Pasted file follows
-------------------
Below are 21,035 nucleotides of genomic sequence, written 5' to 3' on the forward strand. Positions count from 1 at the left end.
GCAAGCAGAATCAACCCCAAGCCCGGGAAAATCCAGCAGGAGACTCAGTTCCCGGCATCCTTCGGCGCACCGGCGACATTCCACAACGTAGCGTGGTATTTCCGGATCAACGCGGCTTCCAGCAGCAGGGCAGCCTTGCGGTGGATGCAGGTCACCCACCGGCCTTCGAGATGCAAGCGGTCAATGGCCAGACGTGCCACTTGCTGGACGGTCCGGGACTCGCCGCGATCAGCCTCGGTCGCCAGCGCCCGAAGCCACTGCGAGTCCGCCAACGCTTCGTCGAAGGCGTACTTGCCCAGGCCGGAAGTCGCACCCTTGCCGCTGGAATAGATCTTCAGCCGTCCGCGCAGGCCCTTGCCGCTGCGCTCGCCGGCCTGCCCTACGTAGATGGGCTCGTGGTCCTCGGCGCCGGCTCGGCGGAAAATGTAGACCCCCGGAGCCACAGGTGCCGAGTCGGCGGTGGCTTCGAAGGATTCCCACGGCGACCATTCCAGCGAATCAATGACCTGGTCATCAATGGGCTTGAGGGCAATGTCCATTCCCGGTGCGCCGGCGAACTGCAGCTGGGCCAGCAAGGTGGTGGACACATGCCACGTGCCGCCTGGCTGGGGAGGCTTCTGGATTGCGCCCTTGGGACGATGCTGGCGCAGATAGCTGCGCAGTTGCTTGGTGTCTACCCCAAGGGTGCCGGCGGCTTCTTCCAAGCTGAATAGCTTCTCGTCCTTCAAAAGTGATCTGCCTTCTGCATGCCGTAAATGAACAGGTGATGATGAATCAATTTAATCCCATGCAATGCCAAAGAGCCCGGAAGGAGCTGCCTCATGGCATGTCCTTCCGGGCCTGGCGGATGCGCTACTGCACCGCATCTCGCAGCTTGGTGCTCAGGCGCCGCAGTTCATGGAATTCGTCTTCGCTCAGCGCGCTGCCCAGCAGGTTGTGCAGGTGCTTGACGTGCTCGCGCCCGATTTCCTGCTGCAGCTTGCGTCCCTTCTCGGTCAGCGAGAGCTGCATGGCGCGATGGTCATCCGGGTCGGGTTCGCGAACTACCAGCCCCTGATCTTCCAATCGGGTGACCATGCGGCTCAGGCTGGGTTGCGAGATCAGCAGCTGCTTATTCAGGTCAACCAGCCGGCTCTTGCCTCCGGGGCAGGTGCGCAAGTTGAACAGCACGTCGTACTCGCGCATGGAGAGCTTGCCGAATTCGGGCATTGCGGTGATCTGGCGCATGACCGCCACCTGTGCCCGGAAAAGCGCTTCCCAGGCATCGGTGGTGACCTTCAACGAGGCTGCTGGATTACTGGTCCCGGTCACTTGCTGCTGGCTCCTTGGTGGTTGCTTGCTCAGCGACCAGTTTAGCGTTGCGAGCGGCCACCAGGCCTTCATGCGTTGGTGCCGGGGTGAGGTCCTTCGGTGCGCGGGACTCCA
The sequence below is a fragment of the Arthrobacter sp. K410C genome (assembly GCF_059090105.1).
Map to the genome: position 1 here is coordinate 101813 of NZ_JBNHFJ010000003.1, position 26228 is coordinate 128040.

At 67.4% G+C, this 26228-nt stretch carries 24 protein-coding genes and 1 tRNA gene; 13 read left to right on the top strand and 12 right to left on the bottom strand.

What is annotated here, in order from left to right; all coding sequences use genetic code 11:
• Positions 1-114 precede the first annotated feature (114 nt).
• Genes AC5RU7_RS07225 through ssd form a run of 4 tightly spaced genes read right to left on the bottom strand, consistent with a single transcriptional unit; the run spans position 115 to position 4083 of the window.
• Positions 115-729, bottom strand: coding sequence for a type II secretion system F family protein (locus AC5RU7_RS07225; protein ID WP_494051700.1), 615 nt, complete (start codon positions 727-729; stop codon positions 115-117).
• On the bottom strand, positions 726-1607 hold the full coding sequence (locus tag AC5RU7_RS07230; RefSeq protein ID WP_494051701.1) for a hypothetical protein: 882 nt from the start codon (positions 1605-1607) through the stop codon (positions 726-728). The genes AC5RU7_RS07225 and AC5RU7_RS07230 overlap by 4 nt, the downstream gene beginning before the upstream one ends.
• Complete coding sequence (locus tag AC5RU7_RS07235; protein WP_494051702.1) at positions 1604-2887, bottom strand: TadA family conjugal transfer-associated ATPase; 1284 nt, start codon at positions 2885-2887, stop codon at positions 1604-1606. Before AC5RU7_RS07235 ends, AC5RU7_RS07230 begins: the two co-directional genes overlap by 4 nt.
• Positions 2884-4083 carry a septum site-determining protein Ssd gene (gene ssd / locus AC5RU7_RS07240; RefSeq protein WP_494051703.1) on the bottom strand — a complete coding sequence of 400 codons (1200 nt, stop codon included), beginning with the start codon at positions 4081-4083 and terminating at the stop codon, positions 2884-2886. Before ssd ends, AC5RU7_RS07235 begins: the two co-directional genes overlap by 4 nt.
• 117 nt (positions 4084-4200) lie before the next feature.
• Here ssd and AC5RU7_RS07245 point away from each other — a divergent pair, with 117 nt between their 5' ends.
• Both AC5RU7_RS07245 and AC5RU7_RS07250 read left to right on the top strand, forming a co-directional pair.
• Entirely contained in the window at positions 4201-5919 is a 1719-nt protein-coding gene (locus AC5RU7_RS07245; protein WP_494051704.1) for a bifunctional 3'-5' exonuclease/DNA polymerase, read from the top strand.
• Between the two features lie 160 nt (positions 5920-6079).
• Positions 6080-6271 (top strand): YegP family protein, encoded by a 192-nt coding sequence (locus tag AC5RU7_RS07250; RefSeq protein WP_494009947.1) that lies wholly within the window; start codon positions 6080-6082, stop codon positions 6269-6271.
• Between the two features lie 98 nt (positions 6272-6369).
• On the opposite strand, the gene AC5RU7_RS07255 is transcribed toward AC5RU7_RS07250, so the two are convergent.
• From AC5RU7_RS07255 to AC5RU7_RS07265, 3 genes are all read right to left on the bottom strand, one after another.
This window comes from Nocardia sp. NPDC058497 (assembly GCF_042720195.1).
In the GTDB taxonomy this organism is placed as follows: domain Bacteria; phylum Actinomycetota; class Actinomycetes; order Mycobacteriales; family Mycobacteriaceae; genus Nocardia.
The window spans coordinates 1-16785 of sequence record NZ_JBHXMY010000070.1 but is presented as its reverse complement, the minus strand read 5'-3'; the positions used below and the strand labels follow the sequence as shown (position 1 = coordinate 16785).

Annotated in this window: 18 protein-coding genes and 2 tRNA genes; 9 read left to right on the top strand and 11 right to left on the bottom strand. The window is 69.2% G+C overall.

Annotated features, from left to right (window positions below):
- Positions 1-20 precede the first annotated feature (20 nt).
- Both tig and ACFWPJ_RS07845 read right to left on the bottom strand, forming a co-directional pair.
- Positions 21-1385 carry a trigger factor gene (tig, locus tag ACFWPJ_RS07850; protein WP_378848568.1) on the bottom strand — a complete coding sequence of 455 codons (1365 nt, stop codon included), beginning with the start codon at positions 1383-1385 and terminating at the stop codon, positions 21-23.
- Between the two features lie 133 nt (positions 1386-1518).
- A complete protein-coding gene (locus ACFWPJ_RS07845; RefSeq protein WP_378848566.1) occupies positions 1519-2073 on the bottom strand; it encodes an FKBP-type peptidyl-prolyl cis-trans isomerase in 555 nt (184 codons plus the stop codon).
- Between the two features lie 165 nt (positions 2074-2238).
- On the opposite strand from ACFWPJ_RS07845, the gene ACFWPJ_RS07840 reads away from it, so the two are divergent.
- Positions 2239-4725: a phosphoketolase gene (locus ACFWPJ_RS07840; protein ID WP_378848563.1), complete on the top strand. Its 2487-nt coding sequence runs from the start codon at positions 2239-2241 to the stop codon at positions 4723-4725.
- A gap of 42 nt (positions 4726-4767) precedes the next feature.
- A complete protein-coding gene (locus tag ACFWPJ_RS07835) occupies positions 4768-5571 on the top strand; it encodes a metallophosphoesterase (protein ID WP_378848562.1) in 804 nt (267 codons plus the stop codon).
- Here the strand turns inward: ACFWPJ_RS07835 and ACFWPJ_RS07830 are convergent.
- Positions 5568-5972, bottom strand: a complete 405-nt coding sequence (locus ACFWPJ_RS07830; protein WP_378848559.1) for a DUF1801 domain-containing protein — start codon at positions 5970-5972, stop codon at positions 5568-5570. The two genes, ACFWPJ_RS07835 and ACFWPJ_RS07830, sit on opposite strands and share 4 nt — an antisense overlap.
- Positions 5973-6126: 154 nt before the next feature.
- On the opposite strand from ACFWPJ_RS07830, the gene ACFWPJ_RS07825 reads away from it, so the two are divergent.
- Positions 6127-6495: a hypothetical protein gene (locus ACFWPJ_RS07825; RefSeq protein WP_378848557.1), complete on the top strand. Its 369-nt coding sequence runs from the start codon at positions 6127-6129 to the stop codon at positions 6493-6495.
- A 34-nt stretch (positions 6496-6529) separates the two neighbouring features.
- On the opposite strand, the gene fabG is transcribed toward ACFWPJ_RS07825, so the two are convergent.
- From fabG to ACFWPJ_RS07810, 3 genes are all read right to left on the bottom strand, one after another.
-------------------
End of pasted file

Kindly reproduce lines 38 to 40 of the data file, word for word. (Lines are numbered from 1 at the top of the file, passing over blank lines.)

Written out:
- Positions 5568-5972, bottom strand: a complete 405-nt coding sequence (locus ACFWPJ_RS07830; protein WP_378848559.1) for a DUF1801 domain-containing protein — start codon at positions 5970-5972, stop codon at positions 5568-5570. The two genes, ACFWPJ_RS07835 and ACFWPJ_RS07830, sit on opposite strands and share 4 nt — an antisense overlap.
- Positions 5973-6126: 154 nt before the next feature.
- On the opposite strand from ACFWPJ_RS07830, the gene ACFWPJ_RS07825 reads away from it, so the two are divergent.